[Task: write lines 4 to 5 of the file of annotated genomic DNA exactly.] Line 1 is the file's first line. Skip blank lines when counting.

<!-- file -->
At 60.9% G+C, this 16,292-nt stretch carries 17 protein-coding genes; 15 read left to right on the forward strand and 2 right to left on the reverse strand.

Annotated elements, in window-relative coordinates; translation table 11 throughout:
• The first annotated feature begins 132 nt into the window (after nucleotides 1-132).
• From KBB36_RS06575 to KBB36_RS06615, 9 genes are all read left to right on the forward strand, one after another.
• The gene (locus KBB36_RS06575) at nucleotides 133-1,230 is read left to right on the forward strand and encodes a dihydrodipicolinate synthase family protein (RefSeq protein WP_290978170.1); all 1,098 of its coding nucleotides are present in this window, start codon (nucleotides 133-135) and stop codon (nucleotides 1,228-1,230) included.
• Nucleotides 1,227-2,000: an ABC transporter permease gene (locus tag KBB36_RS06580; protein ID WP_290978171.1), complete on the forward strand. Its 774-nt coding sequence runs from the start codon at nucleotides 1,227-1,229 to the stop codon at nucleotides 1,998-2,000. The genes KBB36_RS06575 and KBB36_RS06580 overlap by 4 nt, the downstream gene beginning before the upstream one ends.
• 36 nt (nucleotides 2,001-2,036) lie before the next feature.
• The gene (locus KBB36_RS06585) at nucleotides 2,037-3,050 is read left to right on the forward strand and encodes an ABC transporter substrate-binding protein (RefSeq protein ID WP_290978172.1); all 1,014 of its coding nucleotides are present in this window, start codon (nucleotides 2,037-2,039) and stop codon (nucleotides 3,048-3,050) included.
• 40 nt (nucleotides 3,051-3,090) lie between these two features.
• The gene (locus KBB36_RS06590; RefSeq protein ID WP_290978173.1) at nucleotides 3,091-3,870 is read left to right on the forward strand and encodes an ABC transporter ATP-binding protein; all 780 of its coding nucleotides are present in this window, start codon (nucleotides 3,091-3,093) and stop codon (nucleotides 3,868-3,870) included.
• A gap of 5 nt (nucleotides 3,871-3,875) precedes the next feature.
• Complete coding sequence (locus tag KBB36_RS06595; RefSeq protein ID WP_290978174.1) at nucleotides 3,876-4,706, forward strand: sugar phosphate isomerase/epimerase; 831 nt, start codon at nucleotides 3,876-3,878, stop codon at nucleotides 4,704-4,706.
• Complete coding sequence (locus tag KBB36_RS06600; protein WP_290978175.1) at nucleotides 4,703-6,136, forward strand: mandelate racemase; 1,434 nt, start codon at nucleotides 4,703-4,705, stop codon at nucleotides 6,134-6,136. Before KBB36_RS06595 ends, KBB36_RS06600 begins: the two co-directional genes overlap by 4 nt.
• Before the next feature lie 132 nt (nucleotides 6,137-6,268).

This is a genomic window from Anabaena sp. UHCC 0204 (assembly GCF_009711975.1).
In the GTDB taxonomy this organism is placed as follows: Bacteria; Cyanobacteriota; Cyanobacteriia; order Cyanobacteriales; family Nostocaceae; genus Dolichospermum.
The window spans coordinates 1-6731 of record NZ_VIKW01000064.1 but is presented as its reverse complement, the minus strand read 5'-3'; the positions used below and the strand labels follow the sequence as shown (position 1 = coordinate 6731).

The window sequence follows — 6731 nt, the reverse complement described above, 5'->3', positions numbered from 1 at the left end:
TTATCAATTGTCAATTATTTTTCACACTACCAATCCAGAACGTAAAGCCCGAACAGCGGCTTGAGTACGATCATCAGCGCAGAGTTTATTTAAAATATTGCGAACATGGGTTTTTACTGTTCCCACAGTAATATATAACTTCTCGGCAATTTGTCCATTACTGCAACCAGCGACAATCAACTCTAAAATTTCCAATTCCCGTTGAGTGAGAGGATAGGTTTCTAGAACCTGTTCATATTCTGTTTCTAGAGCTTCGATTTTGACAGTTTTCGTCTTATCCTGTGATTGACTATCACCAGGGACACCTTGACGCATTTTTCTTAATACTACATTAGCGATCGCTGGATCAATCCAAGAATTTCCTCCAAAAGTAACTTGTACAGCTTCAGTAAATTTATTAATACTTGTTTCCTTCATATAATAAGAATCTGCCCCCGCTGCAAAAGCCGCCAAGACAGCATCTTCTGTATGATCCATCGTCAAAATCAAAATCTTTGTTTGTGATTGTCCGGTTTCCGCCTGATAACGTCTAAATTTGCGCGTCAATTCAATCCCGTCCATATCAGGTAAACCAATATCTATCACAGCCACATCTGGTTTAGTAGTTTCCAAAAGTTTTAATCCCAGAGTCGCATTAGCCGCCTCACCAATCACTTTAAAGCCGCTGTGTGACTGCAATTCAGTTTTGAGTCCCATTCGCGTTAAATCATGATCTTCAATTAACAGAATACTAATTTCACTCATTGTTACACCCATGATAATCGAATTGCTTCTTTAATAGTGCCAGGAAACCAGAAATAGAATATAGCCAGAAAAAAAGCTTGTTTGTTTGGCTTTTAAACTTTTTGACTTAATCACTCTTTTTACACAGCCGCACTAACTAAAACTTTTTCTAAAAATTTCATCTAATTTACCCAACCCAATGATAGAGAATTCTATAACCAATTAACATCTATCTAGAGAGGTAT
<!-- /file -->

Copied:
• From KBB36_RS06575 to KBB36_RS06615, 9 genes are all read left to right on the forward strand, one after another.
• The gene (locus KBB36_RS06575) at nucleotides 133-1,230 is read left to right on the forward strand and encodes a dihydrodipicolinate synthase family protein (RefSeq protein WP_290978170.1); all 1,098 of its coding nucleotides are present in this window, start codon (nucleotides 133-135) and stop codon (nucleotides 1,228-1,230) included.